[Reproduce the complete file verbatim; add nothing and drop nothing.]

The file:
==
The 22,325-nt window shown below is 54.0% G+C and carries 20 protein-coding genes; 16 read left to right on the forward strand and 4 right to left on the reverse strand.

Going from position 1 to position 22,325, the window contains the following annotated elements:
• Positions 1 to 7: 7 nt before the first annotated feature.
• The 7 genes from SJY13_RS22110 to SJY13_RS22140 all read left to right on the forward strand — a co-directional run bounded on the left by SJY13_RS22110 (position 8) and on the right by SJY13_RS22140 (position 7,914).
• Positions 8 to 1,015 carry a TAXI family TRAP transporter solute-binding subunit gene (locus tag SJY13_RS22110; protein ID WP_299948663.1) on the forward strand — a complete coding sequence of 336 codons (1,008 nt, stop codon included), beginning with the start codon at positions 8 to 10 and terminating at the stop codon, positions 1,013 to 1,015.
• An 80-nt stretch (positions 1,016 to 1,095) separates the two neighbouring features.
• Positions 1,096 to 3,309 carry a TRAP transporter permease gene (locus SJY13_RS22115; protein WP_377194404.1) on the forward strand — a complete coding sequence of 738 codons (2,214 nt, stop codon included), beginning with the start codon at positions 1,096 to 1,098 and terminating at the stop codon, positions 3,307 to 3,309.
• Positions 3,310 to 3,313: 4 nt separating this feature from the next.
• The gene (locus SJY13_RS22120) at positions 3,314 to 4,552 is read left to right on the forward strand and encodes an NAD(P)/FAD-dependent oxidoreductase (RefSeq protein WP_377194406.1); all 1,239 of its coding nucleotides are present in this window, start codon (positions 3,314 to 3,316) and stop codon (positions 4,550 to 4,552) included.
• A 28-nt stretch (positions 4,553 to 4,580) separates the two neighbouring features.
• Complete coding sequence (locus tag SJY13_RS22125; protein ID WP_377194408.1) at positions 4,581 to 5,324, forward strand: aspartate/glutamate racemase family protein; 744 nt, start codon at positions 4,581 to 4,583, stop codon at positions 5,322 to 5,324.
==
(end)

The 22,325-nt window shown below is 54.0% G+C and carries 20 protein-coding genes; 16 read left to right on the forward strand and 4 right to left on the reverse strand.

Going from position 1 to position 22,325, the window contains the following annotated elements:
• Positions 1 to 7: 7 nt before the first annotated feature.
• The 7 genes from SJY13_RS22110 to SJY13_RS22140 all read left to right on the forward strand — a co-directional run bounded on the left by SJY13_RS22110 (position 8) and on the right by SJY13_RS22140 (position 7,914).
• Positions 8 to 1,015 carry a TAXI family TRAP transporter solute-binding subunit gene (locus tag SJY13_RS22110; protein ID WP_299948663.1) on the forward strand — a complete coding sequence of 336 codons (1,008 nt, stop codon included), beginning with the start codon at positions 8 to 10 and terminating at the stop codon, positions 1,013 to 1,015.
• An 80-nt stretch (positions 1,016 to 1,095) separates the two neighbouring features.
• Positions 1,096 to 3,309 carry a TRAP transporter permease gene (locus SJY13_RS22115; protein WP_377194404.1) on the forward strand — a complete coding sequence of 738 codons (2,214 nt, stop codon included), beginning with the start codon at positions 1,096 to 1,098 and terminating at the stop codon, positions 3,307 to 3,309.
• Positions 3,310 to 3,313: 4 nt separating this feature from the next.
• The gene (locus SJY13_RS22120) at positions 3,314 to 4,552 is read left to right on the forward strand and encodes an NAD(P)/FAD-dependent oxidoreductase (RefSeq protein WP_377194406.1); all 1,239 of its coding nucleotides are present in this window, start codon (positions 3,314 to 3,316) and stop codon (positions 4,550 to 4,552) included.
• A 28-nt stretch (positions 4,553 to 4,580) separates the two neighbouring features.
• Complete coding sequence (locus tag SJY13_RS22125; protein ID WP_377194408.1) at positions 4,581 to 5,324, forward strand: aspartate/glutamate racemase family protein; 744 nt, start codon at positions 4,581 to 4,583, stop codon at positions 5,322 to 5,324.